There are tools available online to size a battery bank, but I have found that they are usually designed for large scale projects with very large battery banks and they take into account a plethora of factors that aren't always that easy to estimate. I found that many of these calculators suggested a battery bank twice as large as the one we are currently using without a problem. This may possibly be because these sites are often also trying to sell you batteries. For a small scale design like the type we are talking about, I have a suggestion for a simple method that I think will work well for most people. Its probably a good idea to speak with a solar electric supplier for a second opinion. I have had great luck dealing with the friendly people at Backwoods Solar for both questions and supplies.

My simple (and unscientific) method goes like this; Take your energy needs (remember the daily amp-hours calculation from the solar panel calculator?) and divide this number by .15 . In my example, my predicted energy use was 29.5 A-hrs when divide by .15 equals 196.6. This number is the absolute minimum battery amp-hour ratting I should start with. The number .15 represents a daily discharge of 20% on average with 5% built in for system inefficiencies. Some days you will likely go beyond the optimum 20% discharge if you have a series of cloudy days or on days when you use more than average energy.  To be more conservative, divide by .1. This suggestion is only a starting point for those of us concerned with saving some cash. Many of you may want to expand your battery bank. This can easily be accomplished in the future provided you have the space for additional batteries. Too many batteries can be a problem though.  An important part of battery maintenance is making sure that you fully charge your battery bank on a regular basis (at least once a week for our batteries). The larger your battery bank is, the more power it will require to reach a full charge. When we started, we purchased a 440 A-hr. battery bank which worked great in the summer. As winter came and the sun disappeared we were no longer able to fully charge our batteries. At the risk of damageing them all, we ended up dropping down form four batteries to two batteries which halved our amp hr capacity. This solution solved the problem, but we had already spent hundreds on two extra batteries that we could not support.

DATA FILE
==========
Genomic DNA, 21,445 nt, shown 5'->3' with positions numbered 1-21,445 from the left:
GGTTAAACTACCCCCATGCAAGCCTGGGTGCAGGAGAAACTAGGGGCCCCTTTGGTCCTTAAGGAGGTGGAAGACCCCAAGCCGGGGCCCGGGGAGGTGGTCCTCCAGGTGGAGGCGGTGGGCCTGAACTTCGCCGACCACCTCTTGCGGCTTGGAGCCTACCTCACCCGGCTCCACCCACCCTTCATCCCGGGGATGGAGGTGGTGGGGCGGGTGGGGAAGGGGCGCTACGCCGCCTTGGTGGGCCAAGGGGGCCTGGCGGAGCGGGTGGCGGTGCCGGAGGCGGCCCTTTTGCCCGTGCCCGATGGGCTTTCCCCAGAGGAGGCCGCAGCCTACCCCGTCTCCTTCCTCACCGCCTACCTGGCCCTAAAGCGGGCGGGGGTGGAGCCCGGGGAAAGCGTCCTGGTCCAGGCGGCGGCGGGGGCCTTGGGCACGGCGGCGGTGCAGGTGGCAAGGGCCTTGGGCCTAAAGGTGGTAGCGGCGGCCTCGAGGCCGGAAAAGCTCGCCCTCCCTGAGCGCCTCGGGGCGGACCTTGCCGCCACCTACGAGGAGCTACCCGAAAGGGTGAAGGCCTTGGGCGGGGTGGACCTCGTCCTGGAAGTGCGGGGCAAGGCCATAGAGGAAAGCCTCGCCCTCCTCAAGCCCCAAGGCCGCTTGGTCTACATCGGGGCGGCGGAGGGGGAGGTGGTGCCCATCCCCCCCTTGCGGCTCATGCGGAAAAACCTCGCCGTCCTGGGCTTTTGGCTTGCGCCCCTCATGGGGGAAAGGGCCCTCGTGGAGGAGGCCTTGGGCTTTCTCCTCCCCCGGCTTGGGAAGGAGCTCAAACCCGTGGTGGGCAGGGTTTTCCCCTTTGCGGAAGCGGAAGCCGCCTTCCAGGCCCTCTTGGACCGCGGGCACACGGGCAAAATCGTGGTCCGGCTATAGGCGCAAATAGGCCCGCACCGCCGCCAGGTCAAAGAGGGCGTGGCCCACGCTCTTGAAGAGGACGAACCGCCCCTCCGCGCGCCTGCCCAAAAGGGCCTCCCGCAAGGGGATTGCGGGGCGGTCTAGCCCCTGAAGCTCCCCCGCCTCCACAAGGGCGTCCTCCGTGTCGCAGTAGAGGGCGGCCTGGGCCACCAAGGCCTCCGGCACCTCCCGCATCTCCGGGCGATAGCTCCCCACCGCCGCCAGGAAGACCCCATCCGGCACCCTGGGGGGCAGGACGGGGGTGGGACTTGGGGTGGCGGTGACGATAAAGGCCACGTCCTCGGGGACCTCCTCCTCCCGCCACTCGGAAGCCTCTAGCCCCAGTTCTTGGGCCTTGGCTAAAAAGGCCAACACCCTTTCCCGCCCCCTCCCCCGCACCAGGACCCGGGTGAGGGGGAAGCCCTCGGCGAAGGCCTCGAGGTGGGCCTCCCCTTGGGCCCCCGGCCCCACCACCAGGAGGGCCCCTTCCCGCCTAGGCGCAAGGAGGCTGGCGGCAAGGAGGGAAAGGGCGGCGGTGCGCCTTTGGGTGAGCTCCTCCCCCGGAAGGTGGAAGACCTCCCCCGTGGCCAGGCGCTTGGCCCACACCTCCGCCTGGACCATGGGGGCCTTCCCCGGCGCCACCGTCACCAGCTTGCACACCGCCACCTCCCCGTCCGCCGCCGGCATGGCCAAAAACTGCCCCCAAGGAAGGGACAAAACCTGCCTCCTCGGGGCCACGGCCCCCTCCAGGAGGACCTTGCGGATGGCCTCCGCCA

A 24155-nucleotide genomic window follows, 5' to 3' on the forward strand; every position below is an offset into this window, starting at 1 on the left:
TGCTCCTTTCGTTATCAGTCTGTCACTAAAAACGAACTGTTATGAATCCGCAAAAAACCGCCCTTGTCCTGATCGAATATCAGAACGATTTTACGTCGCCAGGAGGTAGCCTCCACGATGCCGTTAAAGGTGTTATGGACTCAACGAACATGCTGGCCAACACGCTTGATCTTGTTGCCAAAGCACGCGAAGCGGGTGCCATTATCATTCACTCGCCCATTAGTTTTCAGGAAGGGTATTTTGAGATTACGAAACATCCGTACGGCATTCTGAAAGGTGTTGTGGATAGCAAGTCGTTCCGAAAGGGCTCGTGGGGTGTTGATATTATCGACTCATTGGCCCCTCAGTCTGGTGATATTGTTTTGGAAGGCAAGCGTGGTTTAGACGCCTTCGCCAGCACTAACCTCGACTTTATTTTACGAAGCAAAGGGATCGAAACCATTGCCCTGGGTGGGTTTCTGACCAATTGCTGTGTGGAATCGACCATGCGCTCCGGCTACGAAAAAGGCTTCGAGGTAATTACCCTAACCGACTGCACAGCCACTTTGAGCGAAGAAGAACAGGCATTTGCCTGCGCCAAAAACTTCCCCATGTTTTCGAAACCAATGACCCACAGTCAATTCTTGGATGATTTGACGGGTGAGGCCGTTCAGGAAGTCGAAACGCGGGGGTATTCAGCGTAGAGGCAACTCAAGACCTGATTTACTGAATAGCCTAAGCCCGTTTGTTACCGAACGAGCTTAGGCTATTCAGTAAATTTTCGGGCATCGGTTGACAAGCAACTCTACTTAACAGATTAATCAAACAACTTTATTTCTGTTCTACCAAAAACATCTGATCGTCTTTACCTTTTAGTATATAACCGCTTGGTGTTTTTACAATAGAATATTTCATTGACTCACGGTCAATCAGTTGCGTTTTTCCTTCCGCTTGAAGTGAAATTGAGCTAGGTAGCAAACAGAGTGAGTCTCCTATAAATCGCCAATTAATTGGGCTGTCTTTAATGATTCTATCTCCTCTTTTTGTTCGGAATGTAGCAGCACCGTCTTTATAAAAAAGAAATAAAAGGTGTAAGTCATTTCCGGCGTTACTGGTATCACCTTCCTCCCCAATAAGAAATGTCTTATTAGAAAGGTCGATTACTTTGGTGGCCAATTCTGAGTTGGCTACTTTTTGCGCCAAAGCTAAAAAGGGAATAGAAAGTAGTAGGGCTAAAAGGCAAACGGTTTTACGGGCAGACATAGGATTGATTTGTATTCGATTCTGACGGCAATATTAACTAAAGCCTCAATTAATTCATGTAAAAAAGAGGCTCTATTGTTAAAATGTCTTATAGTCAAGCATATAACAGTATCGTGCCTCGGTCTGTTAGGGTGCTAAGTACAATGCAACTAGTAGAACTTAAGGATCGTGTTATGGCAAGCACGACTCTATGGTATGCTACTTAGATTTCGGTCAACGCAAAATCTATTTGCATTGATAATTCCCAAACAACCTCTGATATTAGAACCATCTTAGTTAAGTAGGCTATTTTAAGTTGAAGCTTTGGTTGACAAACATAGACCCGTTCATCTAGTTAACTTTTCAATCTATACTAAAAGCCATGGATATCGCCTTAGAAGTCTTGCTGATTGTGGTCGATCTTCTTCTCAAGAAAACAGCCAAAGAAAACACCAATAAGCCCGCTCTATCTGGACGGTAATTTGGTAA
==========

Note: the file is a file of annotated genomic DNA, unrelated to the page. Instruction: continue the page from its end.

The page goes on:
The general rule of thumb is that the amp rating of your panels should provide between 5% and 13% charge of your total battery bank amp-hours. So if you have a battery bank of 220 A-hrs 5% (220 x .05) is 11 and 13% (220 x .13) is 28.6. Therefore the solar panel's potential amperage (which we discussed in the solar panel section) should be between 11 amps and 28.6 amps. If you live in a very sunny climate 5%-8% may work fine, but for cloudy northern areas like hours aim for 10%-13%. 

Finding the batteries: